WASHINGTON — Aircraft, satellites and other weapons that are designed using digital engineering will be designated as part of the Air Force’s new “eSeries” and receive the prefix “e," Air Force Secretary Barbara Barrett announced Monday.

The move is mean to “inspire companies to embrace the possibilities embraced by digital engineering,” Barrett said during a Sept. 14 speech at the Air Force Association’s Air, Space and Cyber conference.

Service leaders — including Barrett and Air Force acquisition exec Will Roper — see digital engineering as a key enabler to reduce the cost and time needed to develop new weapon systems, using virtual modeling and simulation tools to design and test the product before a physical prototype is produced.

Boeing’s T-7A Red Hawk trainer jet will be the first aircraft to receive the new eSeries designator, Barrett said.

“The eT-7 is just the first in our vision of a long line of e-planes and e-sats,” she said. “For 73 years, the entire history of the Air Force, X-planes have represented technological innovation. Today, the e-plane and e-sat will join them in making history and ensuring airmen and space professionals have modern tools to protect our nation.”

The announcement initially prompted confusion over social media as users pointed out that the U.S. military already uses the prefix "E" to designate aircraft that carry equipment for electronic warfare, airborne early warning and airborne command and control missions, as well as those that provide communications relay and tactical data links.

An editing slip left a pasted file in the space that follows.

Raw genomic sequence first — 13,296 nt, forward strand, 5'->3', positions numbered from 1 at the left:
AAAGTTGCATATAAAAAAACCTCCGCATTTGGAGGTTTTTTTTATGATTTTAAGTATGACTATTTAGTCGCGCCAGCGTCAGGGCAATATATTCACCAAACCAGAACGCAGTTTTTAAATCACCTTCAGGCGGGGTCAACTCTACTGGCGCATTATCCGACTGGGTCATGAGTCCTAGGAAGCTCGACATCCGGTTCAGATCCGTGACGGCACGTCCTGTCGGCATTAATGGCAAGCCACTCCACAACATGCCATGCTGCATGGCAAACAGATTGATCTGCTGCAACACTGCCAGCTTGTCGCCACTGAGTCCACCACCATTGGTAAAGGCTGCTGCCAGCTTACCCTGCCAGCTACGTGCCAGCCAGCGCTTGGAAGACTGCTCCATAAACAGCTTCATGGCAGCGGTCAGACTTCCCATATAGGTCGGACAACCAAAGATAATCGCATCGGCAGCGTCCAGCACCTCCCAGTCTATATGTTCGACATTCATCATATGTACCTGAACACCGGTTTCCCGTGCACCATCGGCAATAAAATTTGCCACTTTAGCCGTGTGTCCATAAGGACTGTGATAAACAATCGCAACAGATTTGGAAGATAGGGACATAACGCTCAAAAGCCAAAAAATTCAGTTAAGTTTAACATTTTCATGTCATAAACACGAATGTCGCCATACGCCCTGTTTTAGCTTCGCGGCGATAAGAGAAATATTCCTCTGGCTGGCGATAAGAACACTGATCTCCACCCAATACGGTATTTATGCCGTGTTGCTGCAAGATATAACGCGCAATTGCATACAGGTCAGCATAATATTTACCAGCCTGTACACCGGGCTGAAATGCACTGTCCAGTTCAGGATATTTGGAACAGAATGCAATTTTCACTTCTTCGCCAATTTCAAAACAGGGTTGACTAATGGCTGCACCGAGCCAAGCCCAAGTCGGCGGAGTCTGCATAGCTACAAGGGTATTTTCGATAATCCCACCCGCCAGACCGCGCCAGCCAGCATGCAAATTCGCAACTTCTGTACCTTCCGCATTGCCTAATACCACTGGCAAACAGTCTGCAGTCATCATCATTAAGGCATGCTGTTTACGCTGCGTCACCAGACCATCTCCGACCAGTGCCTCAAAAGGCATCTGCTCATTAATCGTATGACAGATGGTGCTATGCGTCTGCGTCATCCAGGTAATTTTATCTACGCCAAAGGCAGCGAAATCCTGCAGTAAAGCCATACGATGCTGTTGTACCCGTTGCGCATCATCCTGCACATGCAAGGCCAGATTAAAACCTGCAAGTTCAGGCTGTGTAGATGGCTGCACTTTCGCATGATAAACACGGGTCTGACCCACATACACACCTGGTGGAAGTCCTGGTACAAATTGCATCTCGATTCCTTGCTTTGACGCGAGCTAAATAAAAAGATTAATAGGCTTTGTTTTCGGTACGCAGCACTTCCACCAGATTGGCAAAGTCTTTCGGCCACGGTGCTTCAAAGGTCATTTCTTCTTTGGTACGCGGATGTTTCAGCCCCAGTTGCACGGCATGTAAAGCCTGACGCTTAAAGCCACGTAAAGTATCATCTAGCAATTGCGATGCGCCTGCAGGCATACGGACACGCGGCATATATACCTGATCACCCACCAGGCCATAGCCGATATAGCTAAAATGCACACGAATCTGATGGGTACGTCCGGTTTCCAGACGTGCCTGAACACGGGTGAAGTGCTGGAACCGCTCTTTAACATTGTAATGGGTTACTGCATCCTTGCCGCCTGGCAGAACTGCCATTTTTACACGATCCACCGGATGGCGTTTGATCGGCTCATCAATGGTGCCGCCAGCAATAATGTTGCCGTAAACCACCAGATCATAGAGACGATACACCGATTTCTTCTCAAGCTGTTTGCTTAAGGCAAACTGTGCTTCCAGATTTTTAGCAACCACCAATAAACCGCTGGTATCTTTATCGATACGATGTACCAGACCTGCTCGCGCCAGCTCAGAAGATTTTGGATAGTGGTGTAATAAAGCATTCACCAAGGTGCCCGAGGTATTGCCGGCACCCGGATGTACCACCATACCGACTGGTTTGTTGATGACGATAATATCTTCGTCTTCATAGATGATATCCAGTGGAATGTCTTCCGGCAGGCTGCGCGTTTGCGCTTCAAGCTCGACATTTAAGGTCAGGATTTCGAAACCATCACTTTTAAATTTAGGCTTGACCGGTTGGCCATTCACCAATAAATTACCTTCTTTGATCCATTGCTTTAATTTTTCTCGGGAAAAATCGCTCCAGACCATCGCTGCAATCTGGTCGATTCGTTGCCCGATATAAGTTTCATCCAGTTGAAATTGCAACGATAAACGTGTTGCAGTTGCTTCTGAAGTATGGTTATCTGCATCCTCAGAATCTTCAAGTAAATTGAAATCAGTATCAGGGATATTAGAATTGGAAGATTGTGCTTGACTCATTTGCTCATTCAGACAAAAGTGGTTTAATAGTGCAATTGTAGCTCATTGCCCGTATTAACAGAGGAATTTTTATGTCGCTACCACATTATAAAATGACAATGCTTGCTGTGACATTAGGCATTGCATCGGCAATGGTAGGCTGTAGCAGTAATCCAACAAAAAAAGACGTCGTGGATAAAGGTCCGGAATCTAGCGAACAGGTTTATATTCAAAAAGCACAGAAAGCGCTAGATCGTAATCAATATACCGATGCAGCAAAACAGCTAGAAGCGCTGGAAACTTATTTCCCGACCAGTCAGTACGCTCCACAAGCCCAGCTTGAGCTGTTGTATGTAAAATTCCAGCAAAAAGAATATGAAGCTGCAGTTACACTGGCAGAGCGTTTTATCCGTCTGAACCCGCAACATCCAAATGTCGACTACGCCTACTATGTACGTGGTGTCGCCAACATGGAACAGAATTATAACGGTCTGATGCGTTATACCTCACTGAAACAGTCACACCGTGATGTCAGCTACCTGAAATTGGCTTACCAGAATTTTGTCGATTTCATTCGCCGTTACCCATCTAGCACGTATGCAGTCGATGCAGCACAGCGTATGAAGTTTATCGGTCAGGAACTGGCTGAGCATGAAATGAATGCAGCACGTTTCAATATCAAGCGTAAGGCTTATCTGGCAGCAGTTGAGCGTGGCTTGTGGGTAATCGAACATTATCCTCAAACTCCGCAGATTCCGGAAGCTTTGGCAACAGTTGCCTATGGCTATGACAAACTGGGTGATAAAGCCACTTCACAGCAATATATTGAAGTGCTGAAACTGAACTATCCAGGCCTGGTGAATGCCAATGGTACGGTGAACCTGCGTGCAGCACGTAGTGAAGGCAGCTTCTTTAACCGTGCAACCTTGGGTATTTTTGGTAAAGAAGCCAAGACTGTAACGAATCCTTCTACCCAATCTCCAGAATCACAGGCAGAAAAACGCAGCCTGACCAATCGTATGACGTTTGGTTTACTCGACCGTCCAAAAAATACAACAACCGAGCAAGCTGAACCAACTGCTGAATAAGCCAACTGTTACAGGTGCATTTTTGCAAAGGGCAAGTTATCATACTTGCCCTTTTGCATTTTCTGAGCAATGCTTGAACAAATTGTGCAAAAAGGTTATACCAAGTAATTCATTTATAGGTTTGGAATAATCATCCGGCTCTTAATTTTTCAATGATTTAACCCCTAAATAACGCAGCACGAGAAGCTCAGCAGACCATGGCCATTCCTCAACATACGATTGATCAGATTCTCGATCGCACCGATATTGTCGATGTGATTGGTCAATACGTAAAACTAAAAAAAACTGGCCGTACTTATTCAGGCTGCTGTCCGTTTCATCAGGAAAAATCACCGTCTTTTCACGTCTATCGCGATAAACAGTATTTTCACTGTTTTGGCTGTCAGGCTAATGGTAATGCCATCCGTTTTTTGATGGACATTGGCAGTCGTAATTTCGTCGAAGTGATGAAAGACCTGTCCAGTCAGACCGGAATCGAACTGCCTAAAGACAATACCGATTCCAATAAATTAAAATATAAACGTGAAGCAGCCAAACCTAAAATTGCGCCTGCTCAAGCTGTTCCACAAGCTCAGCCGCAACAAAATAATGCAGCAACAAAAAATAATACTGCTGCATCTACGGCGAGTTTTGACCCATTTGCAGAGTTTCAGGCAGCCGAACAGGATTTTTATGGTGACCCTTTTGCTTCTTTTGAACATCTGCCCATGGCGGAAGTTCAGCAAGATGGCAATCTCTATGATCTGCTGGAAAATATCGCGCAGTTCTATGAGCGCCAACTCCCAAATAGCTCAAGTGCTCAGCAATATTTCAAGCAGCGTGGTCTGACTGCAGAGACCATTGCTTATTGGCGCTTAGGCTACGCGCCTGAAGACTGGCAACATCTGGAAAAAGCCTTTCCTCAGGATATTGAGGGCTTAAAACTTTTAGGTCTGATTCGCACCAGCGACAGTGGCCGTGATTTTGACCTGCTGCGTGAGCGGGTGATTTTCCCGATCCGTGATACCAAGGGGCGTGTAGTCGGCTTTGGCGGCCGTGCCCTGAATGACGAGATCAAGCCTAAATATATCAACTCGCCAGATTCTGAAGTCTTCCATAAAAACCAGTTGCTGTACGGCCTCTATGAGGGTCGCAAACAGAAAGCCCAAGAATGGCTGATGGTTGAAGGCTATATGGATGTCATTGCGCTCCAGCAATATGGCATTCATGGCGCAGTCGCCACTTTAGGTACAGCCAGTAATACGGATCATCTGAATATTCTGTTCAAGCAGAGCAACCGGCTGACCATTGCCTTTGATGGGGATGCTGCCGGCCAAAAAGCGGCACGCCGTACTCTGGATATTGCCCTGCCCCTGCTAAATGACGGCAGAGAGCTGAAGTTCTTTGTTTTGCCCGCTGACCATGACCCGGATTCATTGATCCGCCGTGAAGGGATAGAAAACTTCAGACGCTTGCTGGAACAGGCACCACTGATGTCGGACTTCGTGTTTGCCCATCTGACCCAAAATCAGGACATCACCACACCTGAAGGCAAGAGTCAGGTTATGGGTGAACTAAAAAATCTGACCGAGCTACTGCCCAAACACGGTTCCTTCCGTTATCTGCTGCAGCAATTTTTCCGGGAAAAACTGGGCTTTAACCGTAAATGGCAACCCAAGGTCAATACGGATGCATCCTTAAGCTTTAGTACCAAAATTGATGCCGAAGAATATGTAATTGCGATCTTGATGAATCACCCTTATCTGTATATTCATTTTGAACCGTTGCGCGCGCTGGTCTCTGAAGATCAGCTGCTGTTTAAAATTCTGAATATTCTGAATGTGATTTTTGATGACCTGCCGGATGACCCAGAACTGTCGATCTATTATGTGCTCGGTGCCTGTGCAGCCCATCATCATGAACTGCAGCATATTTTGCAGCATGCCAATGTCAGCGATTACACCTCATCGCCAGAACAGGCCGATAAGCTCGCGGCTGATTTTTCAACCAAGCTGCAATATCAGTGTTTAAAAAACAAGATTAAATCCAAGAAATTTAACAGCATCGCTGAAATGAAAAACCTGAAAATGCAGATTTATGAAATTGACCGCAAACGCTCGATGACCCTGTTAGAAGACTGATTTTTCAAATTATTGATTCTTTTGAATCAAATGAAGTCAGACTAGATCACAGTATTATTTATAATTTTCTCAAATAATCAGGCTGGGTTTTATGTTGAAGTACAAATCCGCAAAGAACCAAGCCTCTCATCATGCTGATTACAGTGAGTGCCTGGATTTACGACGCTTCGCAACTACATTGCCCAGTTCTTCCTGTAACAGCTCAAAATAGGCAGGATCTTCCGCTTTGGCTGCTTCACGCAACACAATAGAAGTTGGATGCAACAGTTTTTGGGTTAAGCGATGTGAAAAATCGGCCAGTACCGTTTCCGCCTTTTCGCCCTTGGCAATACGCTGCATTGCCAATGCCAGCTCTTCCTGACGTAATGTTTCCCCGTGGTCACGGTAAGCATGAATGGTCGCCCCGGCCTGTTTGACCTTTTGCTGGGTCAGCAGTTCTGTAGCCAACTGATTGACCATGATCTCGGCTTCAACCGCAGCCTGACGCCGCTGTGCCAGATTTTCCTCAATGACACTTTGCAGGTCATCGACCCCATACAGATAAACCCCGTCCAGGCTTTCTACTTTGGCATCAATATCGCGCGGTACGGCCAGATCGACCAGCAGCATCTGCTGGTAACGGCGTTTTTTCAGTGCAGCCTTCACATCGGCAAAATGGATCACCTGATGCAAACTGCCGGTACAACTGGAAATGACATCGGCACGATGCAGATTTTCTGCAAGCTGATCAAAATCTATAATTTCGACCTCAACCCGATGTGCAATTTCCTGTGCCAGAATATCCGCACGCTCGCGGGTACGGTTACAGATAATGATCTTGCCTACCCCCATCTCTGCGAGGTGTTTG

These aircraft include the Navy’s EA-18 Growler electronic attack plane, the Air Force’s E-8 JSTARS surveillance aircraft and the E-6 Mercury, used as an airborne command post for launching intercontinental ballistic missiles.

“Usually aircraft designations are designed with functionality in mind,” said Richard Aboulafia, an aerospace analyst with the Teal Group. “It’s never been used to describe how they were developed, and I’m not so sure what that has to do with anything that the people who need to keep track of designations need to know. What’s the objective here?”

The new designation “breaks with precedent in replacing functionality with branding, it’s completely confusing for the users, and it’s already been taken,” Aboulafia said. “Other than that, it’s a great idea.”

The Air Force then clarified that the eSeries designator "e" should be rendered in lowercase to differentiate it from electronic warfare and early warning aircraft that get the "E" prefix.

“Instruction 16-401 is being updated to include the process for determining and assigning the ‘ePlane’ designation,” Air Force spokeswoman Ann Stefanek said. "The Service Acquisition Executive (SAE) will determine whether an acquisition program meets the digital acquisition threshold. If the system meets the digital acquisition requirements, the "e" designation will be authorized for use on that program."

The service also noted that the "e" designator is temporary and that “the program office will request the aircraft mission design series update to drop [the] 'e' [designator]” once the program moves into production, Stefanek said.

Valerie Insinna is Defense News' air warfare reporter. She previously worked the Navy/congressional beats for Defense Daily, which followed almost three years as a staff writer for National Defense Magazine. Prior to that, she worked as an editorial assistant for the Tokyo Shimbun’s Washington bureau.

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